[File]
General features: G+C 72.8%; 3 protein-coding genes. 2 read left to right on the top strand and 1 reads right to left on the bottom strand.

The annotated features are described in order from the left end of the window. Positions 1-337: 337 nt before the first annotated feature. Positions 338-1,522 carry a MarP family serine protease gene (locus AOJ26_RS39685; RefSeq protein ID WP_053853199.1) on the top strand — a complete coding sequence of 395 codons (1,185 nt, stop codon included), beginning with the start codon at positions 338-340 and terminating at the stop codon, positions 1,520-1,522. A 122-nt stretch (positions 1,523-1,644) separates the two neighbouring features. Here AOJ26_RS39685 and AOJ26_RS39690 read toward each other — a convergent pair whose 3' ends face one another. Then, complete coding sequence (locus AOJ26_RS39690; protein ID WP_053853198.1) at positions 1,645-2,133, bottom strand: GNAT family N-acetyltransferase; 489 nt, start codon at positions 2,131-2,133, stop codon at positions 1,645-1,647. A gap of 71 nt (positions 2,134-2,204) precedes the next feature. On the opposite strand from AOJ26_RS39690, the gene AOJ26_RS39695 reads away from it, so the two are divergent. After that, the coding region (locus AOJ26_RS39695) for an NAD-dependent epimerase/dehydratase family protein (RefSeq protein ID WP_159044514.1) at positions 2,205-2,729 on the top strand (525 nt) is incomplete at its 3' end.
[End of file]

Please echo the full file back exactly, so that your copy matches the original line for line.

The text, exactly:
General features: G+C 72.8%; 3 protein-coding genes. 2 read left to right on the top strand and 1 reads right to left on the bottom strand.

The annotated features are described in order from the left end of the window. Positions 1-337: 337 nt before the first annotated feature. Positions 338-1,522 carry a MarP family serine protease gene (locus AOJ26_RS39685; RefSeq protein ID WP_053853199.1) on the top strand — a complete coding sequence of 395 codons (1,185 nt, stop codon included), beginning with the start codon at positions 338-340 and terminating at the stop codon, positions 1,520-1,522. A 122-nt stretch (positions 1,523-1,644) separates the two neighbouring features. Here AOJ26_RS39685 and AOJ26_RS39690 read toward each other — a convergent pair whose 3' ends face one another. Then, complete coding sequence (locus AOJ26_RS39690; protein ID WP_053853198.1) at positions 1,645-2,133, bottom strand: GNAT family N-acetyltransferase; 489 nt, start codon at positions 2,131-2,133, stop codon at positions 1,645-1,647. A gap of 71 nt (positions 2,134-2,204) precedes the next feature. On the opposite strand from AOJ26_RS39690, the gene AOJ26_RS39695 reads away from it, so the two are divergent. After that, the coding region (locus AOJ26_RS39695) for an NAD-dependent epimerase/dehydratase family protein (RefSeq protein ID WP_159044514.1) at positions 2,205-2,729 on the top strand (525 nt) is incomplete at its 3' end.